Key people like anti-video game lawyer Jack Thompson believe the bill is “unconstitutional” and will not pass.

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Sony revealed their new motion controller, the PlayStation Move this week at the Game Developers Conference.

Using the already released PlayStation Eye, the Move follows a few guidelines set by the Nintendo Wii’s motion controls but also sets itself apart with a few key details.

The PlayStation Move is set to be released in the Fall with pricing falling around $99 for the Move/Eye bundle.

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In this new feature that I will update every other week, I will tell the history of the major franchises in video games.

For the first part of this new feature, I will highlight the “other” big Nintendo franchise, Metroid. Super Mario Bros. may be the biggest franchise in the world and Zelda may be the best but we can’t forget about the beloved Metroid series. This history will only cover the main games so the spin-off Metroid Prime Pinball and the remake Metroid: Zero Mission are not covered.

1986 – Metroid (NES)

After Nintendo released the genre-defining Super Mario Bros. and The Legend of Zelda, they set out to re-define another one: the action game. With the original Metroid, Nintendo took the free-form exploration of the Zelda world, applied it to a side-scroller and mixed it with the creep factor of the movie Alien to deliver a fresh new experience in video games. Exploration was the key to the game: the player had to traverse the dangerous world of Zebes to find power-ups and defeat bosses to gain access to deeper parts of the world. The game (and the series in general) is notorious for backtracking: you’d hit an inaccessible part of the world but you would have to come back to it later with a new power-up to continue through it. The game is famous for its female protagonist Samus Aran, the face-sucking alien it’s named after, and of course, it’s gameplay which influenced other classics such as Castlevania: Symphony of the Night. It also laid ground-work for it’s coming sequels, most importantly the solitary feeling one experiences while on these unexplored planets.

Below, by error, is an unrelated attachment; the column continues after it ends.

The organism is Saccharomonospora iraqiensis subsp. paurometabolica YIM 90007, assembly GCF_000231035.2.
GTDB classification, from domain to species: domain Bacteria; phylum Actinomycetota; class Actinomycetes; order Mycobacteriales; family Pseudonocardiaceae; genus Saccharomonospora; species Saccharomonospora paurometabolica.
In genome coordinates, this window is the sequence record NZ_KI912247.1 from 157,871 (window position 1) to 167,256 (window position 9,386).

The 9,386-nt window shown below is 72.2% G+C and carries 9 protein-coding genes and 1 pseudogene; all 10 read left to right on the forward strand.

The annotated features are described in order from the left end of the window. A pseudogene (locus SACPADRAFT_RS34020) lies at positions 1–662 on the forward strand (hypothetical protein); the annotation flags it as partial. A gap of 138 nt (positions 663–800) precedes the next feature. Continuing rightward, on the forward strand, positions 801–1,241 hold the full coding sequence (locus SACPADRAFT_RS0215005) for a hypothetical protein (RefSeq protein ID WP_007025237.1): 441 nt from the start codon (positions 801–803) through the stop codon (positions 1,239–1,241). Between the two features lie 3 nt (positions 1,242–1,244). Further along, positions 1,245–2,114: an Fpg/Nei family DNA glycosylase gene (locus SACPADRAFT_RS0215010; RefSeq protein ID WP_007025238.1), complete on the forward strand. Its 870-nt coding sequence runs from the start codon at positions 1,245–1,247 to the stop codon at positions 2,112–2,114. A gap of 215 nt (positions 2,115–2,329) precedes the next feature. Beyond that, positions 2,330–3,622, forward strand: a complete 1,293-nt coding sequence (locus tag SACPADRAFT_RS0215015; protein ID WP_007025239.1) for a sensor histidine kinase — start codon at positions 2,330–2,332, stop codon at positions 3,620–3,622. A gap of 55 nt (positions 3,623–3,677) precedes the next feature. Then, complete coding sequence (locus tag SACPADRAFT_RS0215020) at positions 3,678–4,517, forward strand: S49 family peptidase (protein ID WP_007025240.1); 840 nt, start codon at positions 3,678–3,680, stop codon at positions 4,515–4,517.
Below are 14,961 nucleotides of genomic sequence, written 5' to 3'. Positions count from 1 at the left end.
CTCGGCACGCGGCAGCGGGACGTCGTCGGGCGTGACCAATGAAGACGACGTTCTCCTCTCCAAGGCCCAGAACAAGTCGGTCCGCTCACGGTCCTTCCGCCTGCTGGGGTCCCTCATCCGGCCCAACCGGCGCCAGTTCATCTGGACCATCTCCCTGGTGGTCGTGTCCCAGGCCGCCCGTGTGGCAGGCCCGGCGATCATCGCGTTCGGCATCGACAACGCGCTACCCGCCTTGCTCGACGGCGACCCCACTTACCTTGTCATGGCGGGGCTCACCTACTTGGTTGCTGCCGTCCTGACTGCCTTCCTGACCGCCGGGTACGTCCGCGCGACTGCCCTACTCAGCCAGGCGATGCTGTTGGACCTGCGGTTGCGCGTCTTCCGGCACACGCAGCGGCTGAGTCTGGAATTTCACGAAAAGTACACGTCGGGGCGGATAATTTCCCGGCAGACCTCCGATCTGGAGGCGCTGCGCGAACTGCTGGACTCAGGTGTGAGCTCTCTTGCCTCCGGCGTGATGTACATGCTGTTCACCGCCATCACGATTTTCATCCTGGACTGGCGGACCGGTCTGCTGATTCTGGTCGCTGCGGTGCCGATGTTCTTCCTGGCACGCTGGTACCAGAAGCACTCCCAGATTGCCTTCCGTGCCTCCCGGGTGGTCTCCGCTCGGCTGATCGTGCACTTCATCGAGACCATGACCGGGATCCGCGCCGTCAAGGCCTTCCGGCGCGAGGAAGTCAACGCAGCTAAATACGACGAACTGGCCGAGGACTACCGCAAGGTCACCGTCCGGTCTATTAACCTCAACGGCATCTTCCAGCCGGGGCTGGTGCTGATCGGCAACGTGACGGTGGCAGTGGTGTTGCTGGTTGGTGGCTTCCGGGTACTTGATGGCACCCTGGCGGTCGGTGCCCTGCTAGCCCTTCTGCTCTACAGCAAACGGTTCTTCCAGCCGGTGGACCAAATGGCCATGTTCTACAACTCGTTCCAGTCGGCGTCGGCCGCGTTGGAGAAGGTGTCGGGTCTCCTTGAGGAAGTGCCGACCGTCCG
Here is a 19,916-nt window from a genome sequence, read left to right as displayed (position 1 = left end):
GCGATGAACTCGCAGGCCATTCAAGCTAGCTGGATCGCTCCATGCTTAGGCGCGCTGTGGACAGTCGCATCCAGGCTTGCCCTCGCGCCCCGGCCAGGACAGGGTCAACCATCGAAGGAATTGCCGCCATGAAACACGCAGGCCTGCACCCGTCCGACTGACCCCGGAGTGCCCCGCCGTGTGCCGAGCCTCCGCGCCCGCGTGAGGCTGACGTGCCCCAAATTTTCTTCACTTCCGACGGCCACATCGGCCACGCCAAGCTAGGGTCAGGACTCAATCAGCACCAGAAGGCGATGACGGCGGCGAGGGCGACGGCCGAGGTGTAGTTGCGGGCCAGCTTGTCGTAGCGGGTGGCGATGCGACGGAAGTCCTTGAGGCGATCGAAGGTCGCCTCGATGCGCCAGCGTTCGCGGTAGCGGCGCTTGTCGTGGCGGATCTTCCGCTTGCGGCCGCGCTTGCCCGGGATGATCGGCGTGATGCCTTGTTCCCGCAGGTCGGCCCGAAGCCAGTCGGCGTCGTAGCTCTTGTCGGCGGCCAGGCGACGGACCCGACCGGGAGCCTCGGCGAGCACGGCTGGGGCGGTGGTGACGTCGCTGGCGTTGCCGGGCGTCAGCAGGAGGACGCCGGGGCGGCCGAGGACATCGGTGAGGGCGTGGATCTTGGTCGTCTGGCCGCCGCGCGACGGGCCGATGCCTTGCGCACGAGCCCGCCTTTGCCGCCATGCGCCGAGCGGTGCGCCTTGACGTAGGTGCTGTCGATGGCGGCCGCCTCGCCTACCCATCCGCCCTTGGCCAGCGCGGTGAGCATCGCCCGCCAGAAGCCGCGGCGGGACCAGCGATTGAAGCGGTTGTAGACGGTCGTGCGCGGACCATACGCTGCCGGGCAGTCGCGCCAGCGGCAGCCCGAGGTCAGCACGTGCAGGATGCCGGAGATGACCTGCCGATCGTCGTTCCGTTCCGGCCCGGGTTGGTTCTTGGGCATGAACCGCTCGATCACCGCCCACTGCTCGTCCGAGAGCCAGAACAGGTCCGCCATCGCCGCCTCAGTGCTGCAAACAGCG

1991: Metroid II: Return of Samus (Game Boy)

Already laying down new grown-work for the series (the large chunks of time between releases), Metroid II: Return of Samus was released in 1991 and was a major game for the new handheld system Game Boy. Metroid II pushed the handheld to its limits with a large one level map and graphics that competed with the best on the NES. The game saw Samus Aran going to the Metroid home world to exterminate the race as they were deemed too dangerous to live. Though not as highly praised as the classic original, Metroid II received fairly good critical reception. Still, it is arguably the weakest entry in the series.

1994: Super Metroid (SNES)

For the beginning of the series at least, Metroid was a lot like The Legend of Zelda franchise. The first games were instant classics, the second ones were oddballs that split opinions, and the third entries, both released for the SNES, are among the greatest games ever made. Super Metroid is a masterpiece. Like The Legend of Zelda: A Link to the Past, Super Metroid took the foundations of the original and created something out of this world. To further take it back to the original, the game takes place in Zebes, the planet introduced in Metroid. Everything from the simple yet touching story, the unsettling and incredibly memorable soundtrack, the detailed and often frightening graphics, the world map which is still one of the most complex and well-made in gaming history and the one-of-a-kind gameplay all helped to get Super Metroid named the best game of all time by Electronic Gaming Monthly in 2003. In 2010, that title could still (easily) be given to Super Metroid. If you have any interest in video games, get up and download on the Wii and play NOW!

2002: Metroid Prime/Metroid Fusion (GameCube/Game Boy Advance)

Nintendo is a special company when it comes to its major games. Unlike a company like Activision who pumps out sequel after sequel in a small amount of time, Nintendo waits for the right moments to strike with their first-party games. Unfortunately for Metroid, that time didn’t come until eight years after the classic Super Metroid. And funny enough, fans actually weren’t too happy about it after seeing the previews for Metroid Prime. Metroid Prime was to be a first-person shooter and not only that, but it was also being developed by an unknown company in Texas called Retro Studios. Upon the initial previews for the game, there was major backlash from fans but once the game was released in 2002, the complaining quickly ceased.

Metroid Prime, like its predecessors, re-defined a genre. Dubbing Metroid Prime as a first-person shooter was not accurate; it was later known as a first-person adventure. The world of Prime was a revelation and was easily the most detailed ever seen in a first-person shooter. Metroid is known for its minimalistic story and Metroid Prime, staying faithful to the series, introduced a new way to experience story in games. There are so many stories and history to be learned in Prime but you had the choice of learning about it through the games scanner. You could scan just about everything in the games vast world to learn about it but if you didn’t want to, then the game wasn’t going to force you to do it. This storytelling element has crossed over into many games, most notably Bioshock, another first-person adventure game. The game was the 3D Super Metroid and is a Metroid game through-and-through. Metroid Prime continued revolutionizing the gaming world and secured Metroid as one of the top franchises of all-time.